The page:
Paul and Kate are both trying to make sense of the world, to determine whether it is heartless and random, or rich with purpose (Kate's "message of hope" to her fans is that life does make sense). This is Spencer's overarching theme; he even sets the novel on the eve of the millennium, with all the attendant fears of computer anarchy, to emphasize our craving for stability and uneasy sense of underlying threat. The fuss about Y2K, Kate observes, is "a desperate attempt to find some meaning, a predictable narrative."
Detective Jerry Caltagirone, the cop who investigates the murder, is also on a quest for meaning. This obese, unglamorous man of the people (his grammar is careless; he says the "F" word a lot) is a foil for the dazzling, magazine-ready couple at the center of MAN IN THE WOODS. He sees his profession as "holy housekeeping --- he straightens out the world's mess, he brings the world slowly back to order even as it totters on the edge of chaos...." Jerry puts his mission very simply: "I want to catch the people who do what's not okay."
The book is beautifully written and brilliantly plotted --- the last 10 pages or so are absolute killers. But I think the author is more interested in the puzzle he has set up than in his characters. They tend to be types, albeit attractive and well crafted: the carpenter and the lady (very D.H. Lawrence); the easy-to-underestimate, sloppy-looking detective (Lieutenant Columbo, anyone?); the seedy, unpleasant victim. What seems to fascinate Spencer, like Ian McEwan, is how moral conundrums work upon an individual: "I like novelists who create multidimensional characters and then put them in difficult or even extreme situations so we can see how they cope or succumb," he has said.
Other novelists talk about their characters guiding them, dictating the action. This, of course, is a conceit --- the writer is the creator in either case --- but it is a distinction that has consequences for the book. The flaw of MAN IN THE WOODS, to my mind, is that Big Ideas are in charge; the people and events never acquire an apparent independence and inevitability of their own. It remains a sort of fable, an (im)morality tale.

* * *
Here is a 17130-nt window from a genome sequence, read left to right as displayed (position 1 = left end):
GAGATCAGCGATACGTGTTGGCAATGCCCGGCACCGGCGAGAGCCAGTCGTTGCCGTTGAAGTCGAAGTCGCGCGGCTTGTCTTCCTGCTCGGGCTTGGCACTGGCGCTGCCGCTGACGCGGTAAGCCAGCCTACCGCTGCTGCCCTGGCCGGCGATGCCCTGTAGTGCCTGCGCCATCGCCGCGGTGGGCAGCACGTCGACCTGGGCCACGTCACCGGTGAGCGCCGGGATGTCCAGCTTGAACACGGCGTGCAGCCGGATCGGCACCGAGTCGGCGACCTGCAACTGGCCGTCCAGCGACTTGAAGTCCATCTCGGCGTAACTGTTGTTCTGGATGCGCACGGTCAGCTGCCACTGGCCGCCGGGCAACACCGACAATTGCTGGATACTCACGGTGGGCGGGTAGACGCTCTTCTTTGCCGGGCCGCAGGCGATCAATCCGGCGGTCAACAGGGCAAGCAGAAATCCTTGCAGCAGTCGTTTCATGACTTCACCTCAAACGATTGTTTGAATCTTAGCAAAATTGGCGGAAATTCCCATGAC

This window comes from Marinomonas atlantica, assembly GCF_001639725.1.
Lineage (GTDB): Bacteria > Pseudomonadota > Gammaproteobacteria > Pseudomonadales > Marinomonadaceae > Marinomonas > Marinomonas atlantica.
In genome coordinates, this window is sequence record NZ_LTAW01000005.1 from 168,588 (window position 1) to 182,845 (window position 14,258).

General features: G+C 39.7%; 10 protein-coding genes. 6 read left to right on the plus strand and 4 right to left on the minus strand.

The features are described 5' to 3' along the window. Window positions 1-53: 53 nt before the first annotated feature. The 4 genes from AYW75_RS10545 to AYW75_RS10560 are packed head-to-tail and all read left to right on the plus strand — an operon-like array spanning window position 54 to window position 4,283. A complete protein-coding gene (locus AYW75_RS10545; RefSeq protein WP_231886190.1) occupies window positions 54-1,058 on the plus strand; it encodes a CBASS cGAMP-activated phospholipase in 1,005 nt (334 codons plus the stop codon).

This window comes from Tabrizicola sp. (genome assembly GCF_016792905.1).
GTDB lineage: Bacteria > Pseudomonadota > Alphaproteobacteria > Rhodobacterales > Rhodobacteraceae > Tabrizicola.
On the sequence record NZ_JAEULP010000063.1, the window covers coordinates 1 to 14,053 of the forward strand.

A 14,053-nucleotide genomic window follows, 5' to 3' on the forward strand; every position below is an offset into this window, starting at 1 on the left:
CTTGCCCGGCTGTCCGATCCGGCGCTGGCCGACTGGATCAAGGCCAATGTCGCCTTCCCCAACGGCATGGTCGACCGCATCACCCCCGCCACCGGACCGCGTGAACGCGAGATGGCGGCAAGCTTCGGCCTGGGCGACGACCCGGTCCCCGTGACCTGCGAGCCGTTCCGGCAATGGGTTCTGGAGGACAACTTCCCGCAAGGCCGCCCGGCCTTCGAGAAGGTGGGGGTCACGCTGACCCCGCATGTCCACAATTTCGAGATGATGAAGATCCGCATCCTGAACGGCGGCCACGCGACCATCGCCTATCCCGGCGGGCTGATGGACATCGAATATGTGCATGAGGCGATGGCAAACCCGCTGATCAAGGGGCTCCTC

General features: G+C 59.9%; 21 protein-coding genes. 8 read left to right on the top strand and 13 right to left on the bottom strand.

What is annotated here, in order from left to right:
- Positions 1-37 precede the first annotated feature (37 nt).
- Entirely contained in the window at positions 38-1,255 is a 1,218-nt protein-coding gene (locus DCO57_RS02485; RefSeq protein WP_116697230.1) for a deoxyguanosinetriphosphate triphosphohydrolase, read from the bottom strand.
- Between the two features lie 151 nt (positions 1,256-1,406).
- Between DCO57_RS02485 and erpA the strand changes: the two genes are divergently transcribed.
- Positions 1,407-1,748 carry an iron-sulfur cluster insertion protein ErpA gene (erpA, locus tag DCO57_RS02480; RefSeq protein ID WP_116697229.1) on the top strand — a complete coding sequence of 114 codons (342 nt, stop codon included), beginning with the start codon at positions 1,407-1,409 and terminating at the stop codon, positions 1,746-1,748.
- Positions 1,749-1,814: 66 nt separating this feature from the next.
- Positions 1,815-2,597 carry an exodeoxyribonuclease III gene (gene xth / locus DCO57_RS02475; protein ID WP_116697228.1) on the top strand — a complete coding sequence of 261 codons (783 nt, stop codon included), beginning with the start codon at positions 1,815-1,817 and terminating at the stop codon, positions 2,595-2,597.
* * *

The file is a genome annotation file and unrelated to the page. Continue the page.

Spencer does strike an authentic and moving note with the brown shepherd mix that Paul saves from Will and takes home. Shep, as he calls him, passes confusingly through different owners in the course of the novel. Snatched from a loving mistress, he continues to expect food and affection for a while and, heartbreakingly, gets smacked or ignored instead. He adapts to Will, as dogs do, but he worships Paul: "This dog, this seventy-five pounds of consciousness, is the only part of the universe, except for the trees and the sky, that has seen what Paul can do when fury and instinct take the place of thought, and yet this dog seems to have bestowed his fealty upon him, totally and unshakably."
Shep, the sole witness to the murder, is also the book's most innocent and believable character. But is saving him from cruel usage worth a man's life? Can anybody be saved from sin or misery or accident or whatever the universe --- mindful or absurd --- has in store? These are important, disturbing questions, but they lead the story too visibly for my taste. Although MAN IN THE WOODS is so intelligently built that it is never less than a pleasure to read, for me it never quite comes alive.
--- Reviewed by Kathy Weissman